Not exactly news but still interesting: In September 2007, approximately10,000 wilderbeest drowned in a failed attempt to cross Kenya’s Mara River during their seasonal migration, National Geographic reports. Every year, over a million wilderbeest (also known as gnu) leave the Serengeti Plain of Tanzania during late summer and head for Kenya in search of food.

According to Terilyn Lemaire, a conservation worker with the Mara Conservancy, it is common for drownings to occur during migration, but not on this scale. Normally, less then 1,000 wilderbeest will die when they try to cross rivers during the migration. But this year, part of the migrating herd decided to cross the River Mara at a particularly treacherous crossing point. Once they had gotten into the water, they realised that it was impossible for them to clime up either embankment. They could not climb up the embankment on the other side; nor could they climb the embankment they had just jumped off. This trapped the animals in the river where they got swept up by current and drowned.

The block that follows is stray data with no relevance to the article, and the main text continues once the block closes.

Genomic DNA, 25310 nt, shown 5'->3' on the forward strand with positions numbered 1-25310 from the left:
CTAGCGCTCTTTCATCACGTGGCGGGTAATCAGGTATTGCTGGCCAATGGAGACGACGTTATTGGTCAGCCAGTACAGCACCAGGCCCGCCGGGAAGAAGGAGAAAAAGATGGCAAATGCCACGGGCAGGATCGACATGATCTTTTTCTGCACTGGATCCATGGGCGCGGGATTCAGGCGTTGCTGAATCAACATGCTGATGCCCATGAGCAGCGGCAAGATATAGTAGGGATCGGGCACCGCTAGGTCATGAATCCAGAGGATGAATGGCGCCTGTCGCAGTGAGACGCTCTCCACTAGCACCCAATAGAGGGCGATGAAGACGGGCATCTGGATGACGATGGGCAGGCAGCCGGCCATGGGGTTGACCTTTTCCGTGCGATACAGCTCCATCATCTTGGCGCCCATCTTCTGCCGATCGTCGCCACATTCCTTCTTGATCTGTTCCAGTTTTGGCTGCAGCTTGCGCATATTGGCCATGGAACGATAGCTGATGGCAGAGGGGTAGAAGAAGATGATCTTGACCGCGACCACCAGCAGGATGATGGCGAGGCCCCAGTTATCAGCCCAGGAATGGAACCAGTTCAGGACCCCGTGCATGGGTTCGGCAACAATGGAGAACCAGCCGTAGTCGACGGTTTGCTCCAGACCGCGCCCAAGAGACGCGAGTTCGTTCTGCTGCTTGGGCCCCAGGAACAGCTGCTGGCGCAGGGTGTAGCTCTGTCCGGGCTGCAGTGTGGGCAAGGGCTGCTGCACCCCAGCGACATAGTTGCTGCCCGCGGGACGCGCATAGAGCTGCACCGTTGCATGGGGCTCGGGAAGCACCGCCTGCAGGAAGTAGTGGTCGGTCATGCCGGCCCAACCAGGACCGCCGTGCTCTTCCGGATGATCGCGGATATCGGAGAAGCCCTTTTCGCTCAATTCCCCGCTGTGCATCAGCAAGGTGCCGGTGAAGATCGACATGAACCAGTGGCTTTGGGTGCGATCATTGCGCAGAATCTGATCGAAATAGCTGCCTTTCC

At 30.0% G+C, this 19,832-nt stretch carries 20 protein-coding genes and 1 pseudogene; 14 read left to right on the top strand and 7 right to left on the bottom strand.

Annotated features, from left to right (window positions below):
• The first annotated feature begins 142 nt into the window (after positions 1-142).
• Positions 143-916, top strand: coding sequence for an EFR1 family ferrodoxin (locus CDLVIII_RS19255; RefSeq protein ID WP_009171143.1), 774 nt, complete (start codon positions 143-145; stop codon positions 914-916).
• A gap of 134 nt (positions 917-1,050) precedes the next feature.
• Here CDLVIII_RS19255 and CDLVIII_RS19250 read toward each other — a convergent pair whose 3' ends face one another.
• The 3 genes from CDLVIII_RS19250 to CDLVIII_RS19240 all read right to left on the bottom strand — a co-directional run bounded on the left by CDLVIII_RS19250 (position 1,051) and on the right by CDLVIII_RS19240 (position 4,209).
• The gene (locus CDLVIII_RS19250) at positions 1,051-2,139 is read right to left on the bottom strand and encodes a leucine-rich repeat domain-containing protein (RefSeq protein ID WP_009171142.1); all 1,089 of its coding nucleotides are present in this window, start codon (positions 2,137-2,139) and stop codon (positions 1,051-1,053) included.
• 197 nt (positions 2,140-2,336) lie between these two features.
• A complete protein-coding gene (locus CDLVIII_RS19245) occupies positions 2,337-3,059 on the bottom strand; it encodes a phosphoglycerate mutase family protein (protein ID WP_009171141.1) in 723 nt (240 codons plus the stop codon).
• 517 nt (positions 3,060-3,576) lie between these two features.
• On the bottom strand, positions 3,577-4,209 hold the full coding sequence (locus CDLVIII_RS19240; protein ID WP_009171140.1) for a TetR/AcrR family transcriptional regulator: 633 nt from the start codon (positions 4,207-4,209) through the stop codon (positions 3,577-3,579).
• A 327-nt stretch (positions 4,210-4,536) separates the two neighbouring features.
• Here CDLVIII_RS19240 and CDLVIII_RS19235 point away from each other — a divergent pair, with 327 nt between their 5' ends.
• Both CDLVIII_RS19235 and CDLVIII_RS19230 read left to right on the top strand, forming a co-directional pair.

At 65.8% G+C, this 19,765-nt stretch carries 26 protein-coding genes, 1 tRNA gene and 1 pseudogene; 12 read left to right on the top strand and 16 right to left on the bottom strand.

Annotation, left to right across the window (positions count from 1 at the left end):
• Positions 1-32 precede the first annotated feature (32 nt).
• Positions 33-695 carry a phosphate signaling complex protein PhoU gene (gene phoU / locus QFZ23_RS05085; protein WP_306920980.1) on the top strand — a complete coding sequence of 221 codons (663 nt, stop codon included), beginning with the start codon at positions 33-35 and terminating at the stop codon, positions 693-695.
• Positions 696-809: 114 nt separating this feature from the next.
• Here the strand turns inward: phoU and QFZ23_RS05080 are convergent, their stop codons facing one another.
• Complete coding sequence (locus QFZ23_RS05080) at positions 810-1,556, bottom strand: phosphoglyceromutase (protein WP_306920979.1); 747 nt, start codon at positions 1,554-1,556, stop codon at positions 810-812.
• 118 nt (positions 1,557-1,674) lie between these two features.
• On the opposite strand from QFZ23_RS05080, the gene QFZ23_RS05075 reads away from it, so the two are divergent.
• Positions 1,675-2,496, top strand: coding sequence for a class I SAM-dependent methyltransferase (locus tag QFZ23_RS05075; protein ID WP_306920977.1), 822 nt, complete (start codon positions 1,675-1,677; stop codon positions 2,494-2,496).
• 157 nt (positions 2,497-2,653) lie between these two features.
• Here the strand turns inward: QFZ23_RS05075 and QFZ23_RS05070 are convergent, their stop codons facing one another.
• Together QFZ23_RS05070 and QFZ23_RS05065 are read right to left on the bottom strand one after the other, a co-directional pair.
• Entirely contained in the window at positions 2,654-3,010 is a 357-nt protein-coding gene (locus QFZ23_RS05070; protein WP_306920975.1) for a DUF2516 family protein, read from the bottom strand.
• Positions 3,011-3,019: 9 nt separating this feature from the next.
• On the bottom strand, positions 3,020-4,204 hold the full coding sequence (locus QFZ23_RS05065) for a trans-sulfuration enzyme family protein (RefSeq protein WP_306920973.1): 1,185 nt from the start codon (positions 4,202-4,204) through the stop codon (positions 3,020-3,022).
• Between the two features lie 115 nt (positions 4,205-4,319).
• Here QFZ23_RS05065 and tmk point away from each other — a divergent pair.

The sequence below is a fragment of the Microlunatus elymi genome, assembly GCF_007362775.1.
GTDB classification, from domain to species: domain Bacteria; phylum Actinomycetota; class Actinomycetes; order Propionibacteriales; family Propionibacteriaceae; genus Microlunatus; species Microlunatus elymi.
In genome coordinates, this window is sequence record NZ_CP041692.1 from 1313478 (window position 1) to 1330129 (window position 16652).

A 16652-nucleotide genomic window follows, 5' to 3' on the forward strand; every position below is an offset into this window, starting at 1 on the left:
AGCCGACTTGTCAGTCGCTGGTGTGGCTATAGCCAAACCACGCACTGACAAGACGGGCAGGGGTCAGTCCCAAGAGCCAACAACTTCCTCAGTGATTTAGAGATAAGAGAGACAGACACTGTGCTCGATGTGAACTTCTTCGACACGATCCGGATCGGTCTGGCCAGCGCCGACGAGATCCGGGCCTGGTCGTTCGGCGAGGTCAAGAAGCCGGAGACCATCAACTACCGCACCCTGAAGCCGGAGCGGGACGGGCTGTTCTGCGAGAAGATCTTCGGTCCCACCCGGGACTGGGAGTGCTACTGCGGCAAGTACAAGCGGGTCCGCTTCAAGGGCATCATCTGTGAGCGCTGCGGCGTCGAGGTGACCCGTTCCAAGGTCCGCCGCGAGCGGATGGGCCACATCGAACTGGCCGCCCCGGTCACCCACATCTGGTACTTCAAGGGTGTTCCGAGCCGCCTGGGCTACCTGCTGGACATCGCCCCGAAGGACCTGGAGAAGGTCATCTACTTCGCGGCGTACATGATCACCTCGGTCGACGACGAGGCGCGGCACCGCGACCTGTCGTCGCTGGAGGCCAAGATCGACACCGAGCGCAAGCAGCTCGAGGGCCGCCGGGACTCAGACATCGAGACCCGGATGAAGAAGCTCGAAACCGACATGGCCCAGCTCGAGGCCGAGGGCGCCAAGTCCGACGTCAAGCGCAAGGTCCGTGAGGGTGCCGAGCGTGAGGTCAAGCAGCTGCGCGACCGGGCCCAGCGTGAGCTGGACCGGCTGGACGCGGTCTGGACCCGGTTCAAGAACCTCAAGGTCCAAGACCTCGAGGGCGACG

Living in a herd has many benefits, but the herd mentality can also prove lethal. When the first wilderbeests failed to cross the river and got swept away by current, the rest of the herd just continued to stampede into the water behind them. The deaths could therefore continue over the course of several days until about one percent of the total species population had drowned. This was of course a miserable incident for the wilderbeest, but it was surely a happy time for crocodiles, storks, vultures and other animals that feed on carcasses.

According to Terilyn Lemaire, there was no unusual flooding at the time. The wildebeest merely chose an unsuitable crossing point.

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